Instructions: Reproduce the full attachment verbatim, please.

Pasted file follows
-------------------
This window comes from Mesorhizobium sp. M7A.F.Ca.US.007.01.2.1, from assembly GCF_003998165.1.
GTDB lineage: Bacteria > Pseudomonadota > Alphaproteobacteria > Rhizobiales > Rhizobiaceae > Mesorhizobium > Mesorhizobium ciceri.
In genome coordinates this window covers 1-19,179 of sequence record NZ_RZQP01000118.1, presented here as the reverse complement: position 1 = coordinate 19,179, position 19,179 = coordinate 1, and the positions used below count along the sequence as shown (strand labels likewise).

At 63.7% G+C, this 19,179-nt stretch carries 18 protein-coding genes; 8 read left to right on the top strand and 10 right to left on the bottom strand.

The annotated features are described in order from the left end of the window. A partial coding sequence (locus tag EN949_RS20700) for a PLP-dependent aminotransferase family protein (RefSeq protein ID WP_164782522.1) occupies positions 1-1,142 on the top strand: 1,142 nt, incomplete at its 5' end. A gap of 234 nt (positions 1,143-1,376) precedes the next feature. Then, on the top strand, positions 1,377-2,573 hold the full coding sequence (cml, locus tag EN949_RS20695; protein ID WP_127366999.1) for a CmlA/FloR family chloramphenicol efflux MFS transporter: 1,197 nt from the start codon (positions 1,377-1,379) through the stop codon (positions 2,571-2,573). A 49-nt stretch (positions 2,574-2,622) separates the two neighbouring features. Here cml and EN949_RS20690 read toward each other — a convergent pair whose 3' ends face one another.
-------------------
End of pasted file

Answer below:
This window comes from Mesorhizobium sp. M7A.F.Ca.US.007.01.2.1, from assembly GCF_003998165.1.
GTDB lineage: Bacteria > Pseudomonadota > Alphaproteobacteria > Rhizobiales > Rhizobiaceae > Mesorhizobium > Mesorhizobium ciceri.
In genome coordinates this window covers 1-19,179 of sequence record NZ_RZQP01000118.1, presented here as the reverse complement: position 1 = coordinate 19,179, position 19,179 = coordinate 1, and the positions used below count along the sequence as shown (strand labels likewise).

At 63.7% G+C, this 19,179-nt stretch carries 18 protein-coding genes; 8 read left to right on the top strand and 10 right to left on the bottom strand.

The annotated features are described in order from the left end of the window. A partial coding sequence (locus tag EN949_RS20700) for a PLP-dependent aminotransferase family protein (RefSeq protein ID WP_164782522.1) occupies positions 1-1,142 on the top strand: 1,142 nt, incomplete at its 5' end. A gap of 234 nt (positions 1,143-1,376) precedes the next feature. Then, on the top strand, positions 1,377-2,573 hold the full coding sequence (cml, locus tag EN949_RS20695; protein ID WP_127366999.1) for a CmlA/FloR family chloramphenicol efflux MFS transporter: 1,197 nt from the start codon (positions 1,377-1,379) through the stop codon (positions 2,571-2,573). A 49-nt stretch (positions 2,574-2,622) separates the two neighbouring features. Here cml and EN949_RS20690 read toward each other — a convergent pair whose 3' ends face one another.